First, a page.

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In the vital need of connecting to a disengaged young generation, football brands are transforming into entertainment hubs.

Data and content are becoming strategic pillars of worldwide clubs, leagues and federations. An investment to not only offer personalised digital assets but also to create a relevant source of income.

But, what does it take to become the ‘Netflix of football’?

According to Reed Hastings, cofounder and co-CEO of Netflix, “we fundamentally want to be better at creating stories people want to talk about and watch than any of our competitors”.

Among other clubs, AC Milan also announced a multi-million-euro investment on content through The Studios: Milan Media House. A self-owned media division with 1,000 square meters of space, high-end technology including 4k camera and a team of 40 production and creative professionals.

Does it make sense for everyone to offer content through an OTT?

Why video on-demand matters

Football is missing a whole generation aged from 16 to 24 years old, two out of give from them simply don’t care about football. The attention span is decreasing, the most popular sport in the world needs to entertain and inspire more than ever.

Video on demand (VoD) not only represents a Direct-to-Consumer (D2C) opportunity for tailor-made fan experience but is also the second biggest market in Digital Media after Video Games, with a market size of $72.5 billion in growing at a CAGR of 10.6% until 2025.

United States, Europe and China account for almost 80% of the global VoD market, being video streaming the top driver and China the fastest-growing industry with a CAGR of 17.9% up to 2025. Exploring the Chinese platform Weibo and TikTok has helped Juventus to grow followers by 320% since 2017.

Following KPMG, it’s no coincidence that the NBA leads the ranking of the most popular sports competitions on social channels with 200M followers, with a strong fan base in Asia where the microblogging website Weibo alone gathers more than 22% of them.

Netflix lessons for football

Adding almost as many customers in the first six months of 2020 than in all of 2019, extending to nearly 200M subscribers in 190 countries, growing sales up 25% a year and becoming the 7th largest internet company by market capitalization with $239 billion, Netflix is the absolute benchmark for entertainment.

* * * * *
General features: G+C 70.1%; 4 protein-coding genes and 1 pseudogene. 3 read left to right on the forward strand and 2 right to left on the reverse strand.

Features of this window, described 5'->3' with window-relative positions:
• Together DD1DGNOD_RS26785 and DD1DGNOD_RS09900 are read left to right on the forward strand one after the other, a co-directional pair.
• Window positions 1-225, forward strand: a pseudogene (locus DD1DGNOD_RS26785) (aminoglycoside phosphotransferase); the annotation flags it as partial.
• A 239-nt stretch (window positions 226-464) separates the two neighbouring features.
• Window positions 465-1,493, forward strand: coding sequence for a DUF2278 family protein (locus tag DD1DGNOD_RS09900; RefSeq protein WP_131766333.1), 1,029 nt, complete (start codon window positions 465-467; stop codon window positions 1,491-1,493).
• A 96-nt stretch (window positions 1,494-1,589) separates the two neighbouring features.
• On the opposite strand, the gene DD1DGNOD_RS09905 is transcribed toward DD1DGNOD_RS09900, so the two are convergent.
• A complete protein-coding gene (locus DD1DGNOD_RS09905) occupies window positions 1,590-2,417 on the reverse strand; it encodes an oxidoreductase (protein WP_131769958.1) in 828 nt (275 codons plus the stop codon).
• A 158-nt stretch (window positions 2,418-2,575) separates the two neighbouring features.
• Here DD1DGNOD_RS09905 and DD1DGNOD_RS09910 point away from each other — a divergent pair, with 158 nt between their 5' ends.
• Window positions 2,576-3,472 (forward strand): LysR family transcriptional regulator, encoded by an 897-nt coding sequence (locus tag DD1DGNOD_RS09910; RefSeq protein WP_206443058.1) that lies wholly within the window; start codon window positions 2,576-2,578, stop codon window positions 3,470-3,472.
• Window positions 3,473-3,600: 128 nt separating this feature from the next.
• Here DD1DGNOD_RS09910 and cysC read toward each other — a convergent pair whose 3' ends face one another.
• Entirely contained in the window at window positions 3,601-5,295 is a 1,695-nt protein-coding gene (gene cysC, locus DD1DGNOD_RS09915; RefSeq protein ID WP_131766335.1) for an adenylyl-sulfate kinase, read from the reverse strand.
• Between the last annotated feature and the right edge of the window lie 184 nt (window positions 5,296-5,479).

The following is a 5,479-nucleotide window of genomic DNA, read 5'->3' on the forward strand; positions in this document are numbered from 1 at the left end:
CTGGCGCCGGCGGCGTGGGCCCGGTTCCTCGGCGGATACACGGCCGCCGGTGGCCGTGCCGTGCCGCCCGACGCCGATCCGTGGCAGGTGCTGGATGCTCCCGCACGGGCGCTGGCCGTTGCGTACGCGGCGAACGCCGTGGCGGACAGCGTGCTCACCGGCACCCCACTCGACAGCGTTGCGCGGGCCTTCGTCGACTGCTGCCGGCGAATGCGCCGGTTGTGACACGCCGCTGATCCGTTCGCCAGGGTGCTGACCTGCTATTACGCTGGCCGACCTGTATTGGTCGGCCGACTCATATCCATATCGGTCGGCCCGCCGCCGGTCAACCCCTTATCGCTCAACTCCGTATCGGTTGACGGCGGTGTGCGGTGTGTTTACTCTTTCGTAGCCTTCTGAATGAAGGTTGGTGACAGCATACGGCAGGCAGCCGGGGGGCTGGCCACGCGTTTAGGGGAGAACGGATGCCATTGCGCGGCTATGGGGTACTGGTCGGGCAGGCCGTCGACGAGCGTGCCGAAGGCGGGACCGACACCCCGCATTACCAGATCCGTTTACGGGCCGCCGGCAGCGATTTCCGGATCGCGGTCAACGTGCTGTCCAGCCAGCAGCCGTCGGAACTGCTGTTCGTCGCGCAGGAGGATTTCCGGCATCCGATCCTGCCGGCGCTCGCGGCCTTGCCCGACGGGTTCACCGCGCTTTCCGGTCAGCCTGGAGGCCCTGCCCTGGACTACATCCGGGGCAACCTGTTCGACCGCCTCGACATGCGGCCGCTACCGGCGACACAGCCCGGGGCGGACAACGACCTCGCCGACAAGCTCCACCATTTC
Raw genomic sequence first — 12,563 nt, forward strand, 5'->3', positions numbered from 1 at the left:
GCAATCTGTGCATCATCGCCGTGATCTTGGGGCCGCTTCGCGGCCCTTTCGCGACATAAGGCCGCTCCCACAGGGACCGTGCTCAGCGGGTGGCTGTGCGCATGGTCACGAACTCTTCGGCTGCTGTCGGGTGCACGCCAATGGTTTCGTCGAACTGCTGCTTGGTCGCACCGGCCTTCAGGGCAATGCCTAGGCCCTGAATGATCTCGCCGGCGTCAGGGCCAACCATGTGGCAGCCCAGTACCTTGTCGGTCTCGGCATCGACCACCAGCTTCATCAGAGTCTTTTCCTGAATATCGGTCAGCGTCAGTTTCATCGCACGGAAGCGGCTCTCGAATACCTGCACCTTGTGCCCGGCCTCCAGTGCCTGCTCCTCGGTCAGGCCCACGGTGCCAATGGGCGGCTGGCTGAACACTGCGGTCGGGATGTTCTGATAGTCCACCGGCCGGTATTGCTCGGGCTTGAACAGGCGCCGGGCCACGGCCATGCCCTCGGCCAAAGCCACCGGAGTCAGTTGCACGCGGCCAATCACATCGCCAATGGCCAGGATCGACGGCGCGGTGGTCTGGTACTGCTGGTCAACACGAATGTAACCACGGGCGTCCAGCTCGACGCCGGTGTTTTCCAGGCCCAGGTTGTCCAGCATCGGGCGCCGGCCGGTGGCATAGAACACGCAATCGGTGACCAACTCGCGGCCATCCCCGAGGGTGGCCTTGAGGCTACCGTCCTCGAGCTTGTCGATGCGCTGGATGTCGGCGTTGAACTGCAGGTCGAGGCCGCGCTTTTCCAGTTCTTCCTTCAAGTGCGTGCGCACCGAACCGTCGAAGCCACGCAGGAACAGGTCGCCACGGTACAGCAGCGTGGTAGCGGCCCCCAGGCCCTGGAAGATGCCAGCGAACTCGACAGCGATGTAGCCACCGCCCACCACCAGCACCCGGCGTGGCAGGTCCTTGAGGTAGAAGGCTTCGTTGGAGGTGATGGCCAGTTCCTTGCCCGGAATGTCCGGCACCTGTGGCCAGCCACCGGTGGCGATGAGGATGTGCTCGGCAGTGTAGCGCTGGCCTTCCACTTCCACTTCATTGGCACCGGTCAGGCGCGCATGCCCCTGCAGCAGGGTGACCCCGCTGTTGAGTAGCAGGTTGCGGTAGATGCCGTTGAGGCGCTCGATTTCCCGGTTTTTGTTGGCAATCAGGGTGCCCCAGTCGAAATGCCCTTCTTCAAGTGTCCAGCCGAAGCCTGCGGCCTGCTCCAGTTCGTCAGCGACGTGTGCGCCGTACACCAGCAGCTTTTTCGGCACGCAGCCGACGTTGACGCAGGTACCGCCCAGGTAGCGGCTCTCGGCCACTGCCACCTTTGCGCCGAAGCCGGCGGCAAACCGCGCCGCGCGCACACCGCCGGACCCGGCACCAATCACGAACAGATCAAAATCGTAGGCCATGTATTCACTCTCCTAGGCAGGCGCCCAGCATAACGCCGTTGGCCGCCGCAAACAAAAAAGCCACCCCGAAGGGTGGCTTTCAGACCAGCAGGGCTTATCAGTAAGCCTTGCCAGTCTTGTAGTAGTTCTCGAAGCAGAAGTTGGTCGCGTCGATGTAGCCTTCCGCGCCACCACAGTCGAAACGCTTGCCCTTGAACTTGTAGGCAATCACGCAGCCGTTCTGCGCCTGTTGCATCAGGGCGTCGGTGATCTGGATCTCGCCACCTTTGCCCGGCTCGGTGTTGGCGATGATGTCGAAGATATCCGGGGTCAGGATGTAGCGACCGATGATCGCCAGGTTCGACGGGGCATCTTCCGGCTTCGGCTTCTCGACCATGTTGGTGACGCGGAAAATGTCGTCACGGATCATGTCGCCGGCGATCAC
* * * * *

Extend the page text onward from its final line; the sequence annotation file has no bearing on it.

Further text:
One of the reasons for leading the subscription video-on-demand segment worth more than $70 billion has been producing own film and TV series under the label “Netflix Original” since 2013. Keeping their core asset in-house allowed the Californian firm to increase Original productions by 50% from 2018 to 2019.

Content licenses and the production of own series have not prevented Netflix to adapt to each market. While prices have been raised in the US and “Ultra” plan has been added, the company also reacts to country-specific habits. For example, by offering a mobile-only plan at a lower price in some Asian regions.

In Hasting’s book No Rules Rules, Netflix management culture is identified with a professional sports team. Star employees paid and expected to perform like stars. A team of elite players trusting one another’s exceptional skills through brutal transparency and huge amount of autonomy.

Not for everyone

The fact that top rights holders like LaLiga, FC Barcelona, UEFA, the NBA or F1 are developing their own OTT platforms doesn’t mean all sports stakeholders should do the same. Actually, if we design fan-centric models, then fans’ interests and behaviour should ultimately drive decision-making.

Only building the necessary structure and resources is challenging, and if it’s not a product so scalable and unique that fans will crave to own, then offering an average experience it’s not neither worthy nor profitable.

How will rights holders be able to exceed expectations?

Data, creativity and technology.

Focusing on enriching fans’ share of wallet and on addressing niche segments with premium content will become key for the vast majority of stakeholders far from elite football organizations. A game where piracy needs to be seriously tackled to avoid missing out on up to $28 billion a year.

There is no need to become Netflix, but it’s fundamental to entertain like them.

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